Inside Zeit Online’s ‘pop-up’ department for the German election

Last year, the outcomes of the Brexit vote and the US election sent some media outlets into full self-examination mode, attempting to figure out why their predictions were inaccurate and whether they had, as sometimes suggested, lost touch with a large part of the population. In light of Germany’s own federal election in September, Zeit Online wanted to avoid making similar mistakes, going as far as setting up a dedicated department to tackle the task.

by WAN-IFRA Staff | September 5, 2017

Photo Credit: Screenshot Zeit Online

Headed by Philip Faigle and Christian Bangel, the idea for the department, dubbed #D17, started to take shape after Donald Trump was elected as president of the United States.

“The election of Donald Trump marked the second time within a short time frame that predictions on voting behaviour made by trusted and leading experts turned out to be inaccurate,” Faigle said.

“We then looked at how American media outlets were dealing with the outcome, and what they thought may have caused them to misjudge tendencies and trends, particularly in rural regions. With this in mind, we asked ourselves at the beginning of the year how we could avoid making similar mistakes in our coverage of the federal election, and decided to set up a small pop-up department that addresses these observations.”

Launched in February, the “pop-up” department’s mandate was clear: to look beyond election predictions and make its coverage as inclusive and representative of the German population as possible.

Creating local journalism for a national audience

Involving journalists from across the group – Zeit Online is the digital presence of the weekly newspaper Die Zeit –  a number of editorial series and projects have been created under the #D17 umbrella.

As part of the series “Heimatreporter” (Hometown reporter), journalists from Zeit Online and Die Zeit head back to the towns they grew up in, covering issues relevant to the local community and giving a voice to people that might not usually be featured in the group’s coverage. So far, they have reported from dozens of locations across Germany, producing a wide range of stories.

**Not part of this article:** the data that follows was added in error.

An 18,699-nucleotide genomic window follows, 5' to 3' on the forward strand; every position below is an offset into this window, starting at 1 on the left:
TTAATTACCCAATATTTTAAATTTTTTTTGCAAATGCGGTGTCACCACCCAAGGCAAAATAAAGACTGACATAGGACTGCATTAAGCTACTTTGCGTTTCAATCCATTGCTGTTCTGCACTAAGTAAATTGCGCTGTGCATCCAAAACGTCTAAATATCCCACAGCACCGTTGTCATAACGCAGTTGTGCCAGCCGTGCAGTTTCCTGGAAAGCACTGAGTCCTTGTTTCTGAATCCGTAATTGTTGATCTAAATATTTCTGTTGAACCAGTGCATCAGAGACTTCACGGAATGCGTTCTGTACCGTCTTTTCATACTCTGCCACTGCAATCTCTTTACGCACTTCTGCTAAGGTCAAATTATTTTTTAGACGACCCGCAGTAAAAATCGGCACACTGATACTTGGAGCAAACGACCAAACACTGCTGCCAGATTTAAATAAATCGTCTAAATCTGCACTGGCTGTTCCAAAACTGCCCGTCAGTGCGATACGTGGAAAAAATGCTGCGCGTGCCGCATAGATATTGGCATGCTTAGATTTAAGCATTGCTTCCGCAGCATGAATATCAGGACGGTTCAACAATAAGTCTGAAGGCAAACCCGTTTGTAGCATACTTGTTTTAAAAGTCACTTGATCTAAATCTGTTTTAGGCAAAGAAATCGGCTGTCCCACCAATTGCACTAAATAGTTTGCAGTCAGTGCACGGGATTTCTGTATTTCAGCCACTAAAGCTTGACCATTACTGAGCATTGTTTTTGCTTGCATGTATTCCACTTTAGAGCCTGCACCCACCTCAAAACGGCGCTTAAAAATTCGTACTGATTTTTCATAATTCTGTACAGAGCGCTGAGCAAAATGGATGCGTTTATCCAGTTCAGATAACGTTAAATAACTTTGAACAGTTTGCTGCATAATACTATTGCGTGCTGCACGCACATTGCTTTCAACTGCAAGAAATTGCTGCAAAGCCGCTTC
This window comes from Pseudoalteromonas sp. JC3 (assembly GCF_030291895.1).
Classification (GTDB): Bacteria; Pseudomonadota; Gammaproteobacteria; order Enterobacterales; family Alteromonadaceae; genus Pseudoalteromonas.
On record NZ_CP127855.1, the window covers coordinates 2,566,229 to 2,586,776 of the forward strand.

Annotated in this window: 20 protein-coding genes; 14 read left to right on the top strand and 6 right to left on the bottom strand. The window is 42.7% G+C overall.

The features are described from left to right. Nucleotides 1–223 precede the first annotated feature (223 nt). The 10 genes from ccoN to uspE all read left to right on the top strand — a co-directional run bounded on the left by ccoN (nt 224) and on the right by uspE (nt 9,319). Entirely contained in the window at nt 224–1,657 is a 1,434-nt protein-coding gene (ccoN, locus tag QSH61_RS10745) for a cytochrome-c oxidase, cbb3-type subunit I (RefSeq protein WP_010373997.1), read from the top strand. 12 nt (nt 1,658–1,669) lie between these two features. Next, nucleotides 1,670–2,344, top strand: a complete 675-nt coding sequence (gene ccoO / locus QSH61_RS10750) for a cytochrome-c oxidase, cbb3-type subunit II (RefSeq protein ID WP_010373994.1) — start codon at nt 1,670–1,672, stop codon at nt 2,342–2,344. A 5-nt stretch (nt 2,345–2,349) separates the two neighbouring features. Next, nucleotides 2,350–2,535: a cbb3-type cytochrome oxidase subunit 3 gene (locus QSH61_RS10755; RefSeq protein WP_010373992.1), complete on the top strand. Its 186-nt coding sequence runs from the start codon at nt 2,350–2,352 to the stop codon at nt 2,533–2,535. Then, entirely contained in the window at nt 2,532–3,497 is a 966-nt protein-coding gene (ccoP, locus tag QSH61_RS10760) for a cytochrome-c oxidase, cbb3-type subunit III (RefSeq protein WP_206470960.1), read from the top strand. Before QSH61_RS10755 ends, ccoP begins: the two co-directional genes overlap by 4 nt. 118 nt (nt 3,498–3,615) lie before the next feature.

Überland” (Overland) is another series with local journalism at its core. Zeit Online joined forces with seven freelance journalists scattered across the country who write one to two stories per month about their respective regions and patches.

“Creating local journalism for a national audience was a new thing for us. And it’s an experiment that has actually worked out rather well, also in terms of reach,” Faigle said.

“The performance of these stories has been quite surprising since, at times, they’re the most read stories on our site, before stories about Trump or Erdogan, for example. It’s shown us that our readers care about these local events, and helped us figure out how to tell these stories for a national audience as opposed to a local one.”

In part, the launch of these two series was prompted by the fact that 70 percent of Germans live in towns with a population of less than 100,000, Faigle said.

“Given that our newsroom has a more metropolitan focus, we asked ourselves if we’re actually representing the reality of these people well enough, and thus decided to launch ‘Überland’ and ‘Heimatreporter’.”

Other series that are part of #D17 include “Diese Wähler” (These voters), which consists of interviews with eligible voters from various backgrounds, as well as “Jung und konservativ” (Young and conservative), published on the student-oriented website, Zeit Campus.

Connecting people with different political mindsets